“As a highly developed country, Japan is well prepared for the natural disasters that frequently strike its islands – earthquakes, typhoons and (in some regions) volcanic eruptions. So even large-scale earthquakes such as the one striking the Niigata region in 2004 claim relatively few lives – back then, only around 100 people died, while in a less developed country an earthquake of the same size would have left thousands of people dead. So people have learned to live with the constant threat and have maybe developed a sense of security, especially in urban regions where infrastructure is good and most buildings are recent. But the Great Eastern Earthquake of 2011 shattered that sense, since its tsunami (not the quake itself) caused destruction beyond any imagination. Flood walls could not resist the masses of water, and the incident at the Fukushima Daiichi power plant demonstrated that the planning of the plant had not taken into account such an event. Any country would have been shocked by a catastrophe of this size, but in Japan with its high level of engineering and its faith in technology to solve problems, the shock was probably bigger as everyone would have assumed to be sufficiently prepared and therefore safe. The confusion around the nuclear meltdown and the fact that radiation is invisible surely contributed to the overall anxiety, as no one was really sure about the long-term consequences. While people have widely been indifferent to where their energy comes from, an anti-nuclear movement supported by wide parts of the populations has established in the years following the catastrophe.”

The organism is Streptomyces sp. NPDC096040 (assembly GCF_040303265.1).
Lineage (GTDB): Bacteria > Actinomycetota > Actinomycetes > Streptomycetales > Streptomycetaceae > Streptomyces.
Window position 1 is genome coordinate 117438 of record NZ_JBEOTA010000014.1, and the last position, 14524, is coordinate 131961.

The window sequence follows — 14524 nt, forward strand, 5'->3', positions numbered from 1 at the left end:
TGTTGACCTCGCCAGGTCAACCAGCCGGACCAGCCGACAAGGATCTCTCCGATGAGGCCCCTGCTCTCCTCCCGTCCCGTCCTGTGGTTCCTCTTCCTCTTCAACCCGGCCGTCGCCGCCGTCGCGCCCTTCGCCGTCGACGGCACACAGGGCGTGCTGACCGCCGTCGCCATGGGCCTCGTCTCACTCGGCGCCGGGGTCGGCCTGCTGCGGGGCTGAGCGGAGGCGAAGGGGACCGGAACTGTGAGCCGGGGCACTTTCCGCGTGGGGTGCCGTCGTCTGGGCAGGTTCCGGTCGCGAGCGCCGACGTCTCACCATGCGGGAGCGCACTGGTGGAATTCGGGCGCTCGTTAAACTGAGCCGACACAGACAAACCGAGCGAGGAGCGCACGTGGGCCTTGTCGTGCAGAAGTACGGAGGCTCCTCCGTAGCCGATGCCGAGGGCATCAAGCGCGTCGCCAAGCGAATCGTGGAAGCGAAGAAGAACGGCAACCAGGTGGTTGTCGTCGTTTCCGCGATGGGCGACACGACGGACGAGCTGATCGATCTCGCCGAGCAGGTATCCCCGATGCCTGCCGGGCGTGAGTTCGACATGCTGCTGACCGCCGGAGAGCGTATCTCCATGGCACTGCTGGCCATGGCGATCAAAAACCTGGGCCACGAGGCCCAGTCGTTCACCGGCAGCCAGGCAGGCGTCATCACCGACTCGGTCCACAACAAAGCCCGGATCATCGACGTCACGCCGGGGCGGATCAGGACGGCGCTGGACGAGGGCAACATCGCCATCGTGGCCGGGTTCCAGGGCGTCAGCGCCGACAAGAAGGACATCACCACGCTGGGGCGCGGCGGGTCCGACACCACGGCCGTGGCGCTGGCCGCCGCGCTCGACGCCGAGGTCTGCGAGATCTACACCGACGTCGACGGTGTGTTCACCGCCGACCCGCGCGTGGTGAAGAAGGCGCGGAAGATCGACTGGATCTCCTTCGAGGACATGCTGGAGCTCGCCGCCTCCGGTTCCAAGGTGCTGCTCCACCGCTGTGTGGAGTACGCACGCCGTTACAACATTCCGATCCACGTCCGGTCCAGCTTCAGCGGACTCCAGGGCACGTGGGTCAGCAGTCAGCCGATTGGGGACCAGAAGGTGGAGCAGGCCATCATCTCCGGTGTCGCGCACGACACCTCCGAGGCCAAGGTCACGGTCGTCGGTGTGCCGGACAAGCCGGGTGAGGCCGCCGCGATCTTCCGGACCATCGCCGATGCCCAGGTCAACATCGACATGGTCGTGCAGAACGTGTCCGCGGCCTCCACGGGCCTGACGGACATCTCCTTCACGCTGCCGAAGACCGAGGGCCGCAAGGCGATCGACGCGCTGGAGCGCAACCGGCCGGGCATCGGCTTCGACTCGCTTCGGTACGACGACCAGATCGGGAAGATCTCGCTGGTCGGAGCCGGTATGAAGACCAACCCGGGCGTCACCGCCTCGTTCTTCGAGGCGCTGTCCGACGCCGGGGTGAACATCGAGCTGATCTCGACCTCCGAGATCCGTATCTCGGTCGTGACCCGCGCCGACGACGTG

Tokyo Radiant by Philipp Zechner (2/4)

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